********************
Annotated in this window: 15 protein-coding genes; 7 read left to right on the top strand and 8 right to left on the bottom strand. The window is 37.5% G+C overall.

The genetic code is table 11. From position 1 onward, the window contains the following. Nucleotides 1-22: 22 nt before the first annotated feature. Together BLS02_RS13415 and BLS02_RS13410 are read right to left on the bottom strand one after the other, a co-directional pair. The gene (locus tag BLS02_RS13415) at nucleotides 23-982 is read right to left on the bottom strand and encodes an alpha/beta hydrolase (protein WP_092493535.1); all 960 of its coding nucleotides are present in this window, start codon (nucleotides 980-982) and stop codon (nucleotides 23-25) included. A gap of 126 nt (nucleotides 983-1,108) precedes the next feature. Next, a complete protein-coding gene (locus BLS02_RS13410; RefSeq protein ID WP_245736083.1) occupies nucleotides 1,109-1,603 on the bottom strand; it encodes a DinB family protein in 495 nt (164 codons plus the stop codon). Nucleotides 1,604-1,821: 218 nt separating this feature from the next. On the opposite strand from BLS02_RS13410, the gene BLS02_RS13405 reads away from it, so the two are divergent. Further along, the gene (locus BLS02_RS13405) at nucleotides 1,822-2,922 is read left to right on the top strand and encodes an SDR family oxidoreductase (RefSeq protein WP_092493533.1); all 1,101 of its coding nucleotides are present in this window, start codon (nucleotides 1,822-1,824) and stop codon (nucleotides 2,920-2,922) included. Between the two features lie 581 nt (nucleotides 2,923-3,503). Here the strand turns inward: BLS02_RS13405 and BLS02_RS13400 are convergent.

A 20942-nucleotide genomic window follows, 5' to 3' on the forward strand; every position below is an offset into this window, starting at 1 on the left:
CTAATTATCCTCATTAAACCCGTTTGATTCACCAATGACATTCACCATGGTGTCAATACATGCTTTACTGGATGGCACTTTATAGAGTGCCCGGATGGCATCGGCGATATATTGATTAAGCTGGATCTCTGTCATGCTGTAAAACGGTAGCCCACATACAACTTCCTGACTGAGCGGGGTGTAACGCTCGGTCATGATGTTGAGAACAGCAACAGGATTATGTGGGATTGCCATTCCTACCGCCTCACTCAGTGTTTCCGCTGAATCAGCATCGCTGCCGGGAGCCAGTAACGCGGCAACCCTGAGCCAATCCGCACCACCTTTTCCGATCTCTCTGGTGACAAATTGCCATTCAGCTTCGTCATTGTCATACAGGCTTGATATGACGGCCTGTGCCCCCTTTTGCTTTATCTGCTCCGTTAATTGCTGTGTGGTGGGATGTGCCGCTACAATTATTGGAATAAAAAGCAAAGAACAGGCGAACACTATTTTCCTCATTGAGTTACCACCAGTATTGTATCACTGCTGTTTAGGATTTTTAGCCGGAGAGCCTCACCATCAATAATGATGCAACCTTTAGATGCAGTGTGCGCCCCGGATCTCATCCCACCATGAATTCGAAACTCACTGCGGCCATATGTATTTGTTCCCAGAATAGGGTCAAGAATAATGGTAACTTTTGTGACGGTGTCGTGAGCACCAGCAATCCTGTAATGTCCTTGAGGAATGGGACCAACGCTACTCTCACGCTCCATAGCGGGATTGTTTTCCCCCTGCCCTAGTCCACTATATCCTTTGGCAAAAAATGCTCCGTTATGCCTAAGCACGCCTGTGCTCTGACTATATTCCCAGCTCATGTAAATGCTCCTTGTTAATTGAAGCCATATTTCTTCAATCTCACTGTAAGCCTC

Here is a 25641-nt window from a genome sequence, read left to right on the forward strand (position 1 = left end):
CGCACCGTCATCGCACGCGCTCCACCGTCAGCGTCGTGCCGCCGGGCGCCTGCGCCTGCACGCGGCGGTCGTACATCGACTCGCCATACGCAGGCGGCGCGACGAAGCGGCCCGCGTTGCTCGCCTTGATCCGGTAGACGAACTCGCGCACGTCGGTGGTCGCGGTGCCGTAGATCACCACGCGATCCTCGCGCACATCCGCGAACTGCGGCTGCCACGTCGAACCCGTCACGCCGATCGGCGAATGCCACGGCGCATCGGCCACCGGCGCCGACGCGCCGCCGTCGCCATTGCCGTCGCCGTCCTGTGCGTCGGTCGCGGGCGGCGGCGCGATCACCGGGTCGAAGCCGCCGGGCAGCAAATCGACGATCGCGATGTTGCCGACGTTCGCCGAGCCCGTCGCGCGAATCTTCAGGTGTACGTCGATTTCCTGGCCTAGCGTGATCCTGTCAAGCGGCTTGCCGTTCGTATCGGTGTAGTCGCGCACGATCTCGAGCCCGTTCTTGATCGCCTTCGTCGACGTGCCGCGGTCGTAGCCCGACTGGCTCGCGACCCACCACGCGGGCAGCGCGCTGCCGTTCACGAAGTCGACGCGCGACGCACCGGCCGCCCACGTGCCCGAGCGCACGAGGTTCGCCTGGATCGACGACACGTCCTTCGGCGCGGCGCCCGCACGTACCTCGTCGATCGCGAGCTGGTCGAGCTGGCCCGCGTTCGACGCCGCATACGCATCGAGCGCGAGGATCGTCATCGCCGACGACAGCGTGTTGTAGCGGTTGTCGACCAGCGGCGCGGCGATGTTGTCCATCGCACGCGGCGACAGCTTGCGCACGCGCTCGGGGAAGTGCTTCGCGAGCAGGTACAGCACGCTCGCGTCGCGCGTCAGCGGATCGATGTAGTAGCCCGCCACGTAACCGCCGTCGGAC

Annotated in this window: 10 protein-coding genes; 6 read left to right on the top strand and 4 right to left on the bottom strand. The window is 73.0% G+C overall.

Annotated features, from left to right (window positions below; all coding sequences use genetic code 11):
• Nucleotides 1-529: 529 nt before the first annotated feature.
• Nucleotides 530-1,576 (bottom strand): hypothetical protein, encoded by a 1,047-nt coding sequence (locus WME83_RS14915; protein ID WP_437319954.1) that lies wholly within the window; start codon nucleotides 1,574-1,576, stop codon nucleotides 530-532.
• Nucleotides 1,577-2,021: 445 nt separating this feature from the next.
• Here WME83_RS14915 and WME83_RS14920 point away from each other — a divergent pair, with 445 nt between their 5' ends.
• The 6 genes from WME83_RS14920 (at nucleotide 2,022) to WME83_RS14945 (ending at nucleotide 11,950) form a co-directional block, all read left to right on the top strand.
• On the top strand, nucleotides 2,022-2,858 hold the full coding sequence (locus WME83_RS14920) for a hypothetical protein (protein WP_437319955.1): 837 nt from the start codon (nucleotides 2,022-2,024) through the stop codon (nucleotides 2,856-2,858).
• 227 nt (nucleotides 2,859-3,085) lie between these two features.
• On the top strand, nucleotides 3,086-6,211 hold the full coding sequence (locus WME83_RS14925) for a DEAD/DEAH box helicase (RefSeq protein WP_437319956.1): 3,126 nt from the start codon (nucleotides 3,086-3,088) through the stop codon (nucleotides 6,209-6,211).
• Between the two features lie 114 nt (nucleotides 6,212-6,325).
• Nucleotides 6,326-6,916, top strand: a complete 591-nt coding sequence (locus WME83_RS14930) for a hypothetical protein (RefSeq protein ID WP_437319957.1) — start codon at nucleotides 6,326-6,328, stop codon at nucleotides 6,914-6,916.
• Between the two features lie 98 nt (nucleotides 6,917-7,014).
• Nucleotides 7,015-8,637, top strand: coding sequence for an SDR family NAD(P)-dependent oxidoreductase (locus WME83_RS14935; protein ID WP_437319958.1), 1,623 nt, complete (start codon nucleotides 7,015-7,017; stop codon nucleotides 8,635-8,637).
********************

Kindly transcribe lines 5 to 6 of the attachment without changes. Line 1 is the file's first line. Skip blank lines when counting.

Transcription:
Here is a 25641-nt window from a genome sequence, read left to right on the forward strand (position 1 = left end):
CGCACCGTCATCGCACGCGCTCCACCGTCAGCGTCGTGCCGCCGGGCGCCTGCGCCTGCACGCGGCGGTCGTACATCGACTCGCCATACGCAGGCGGCGCGACGAAGCGGCCCGCGTTGCTCGCCTTGATCCGGTAGACGAACTCGCGCACGTCGGTGGTCGCGGTGCCGTAGATCACCACGCGATCCTCGCGCACATCCGCGAACTGCGGCTGCCACGTCGAACCCGTCACGCCGATCGGCGAATGCCACGGCGCATCGGCCACCGGCGCCGACGCGCCGCCGTCGCCATTGCCGTCGCCGTCCTGTGCGTCGGTCGCGGGCGGCGGCGCGATCACCGGGTCGAAGCCGCCGGGCAGCAAATCGACGATCGCGATGTTGCCGACGTTCGCCGAGCCCGTCGCGCGAATCTTCAGGTGTACGTCGATTTCCTGGCCTAGCGTGATCCTGTCAAGCGGCTTGCCGTTCGTATCGGTGTAGTCGCGCACGATCTCGAGCCCGTTCTTGATCGCCTTCGTCGACGTGCCGCGGTCGTAGCCCGACTGGCTCGCGACCCACCACGCGGGCAGCGCGCTGCCGTTCACGAAGTCGACGCGCGACGCACCGGCCGCCCACGTGCCCGAGCGCACGAGGTTCGCCTGGATCGACGACACGTCCTTCGGCGCGGCGCCCGCACGTACCTCGTCGATCGCGAGCTGGTCGAGCTGGCCCGCGTTCGACGCCGCATACGCATCGAGCGCGAGGATCGTCATCGCCGACGACAGCGTGTTGTAGCGGTTGTCGACCAGCGGCGCGGCGATGTTGTCCATCGCACGCGGCGACAGCTTGCGCACGCGCTCGGGGAAGTGCTTCGCGAGCAGGTACAGCACGCTCGCGTCGCGCGTCAGCGGATCGATGTAGTAGCCCGCCACGTAACCGCCGTCGGAC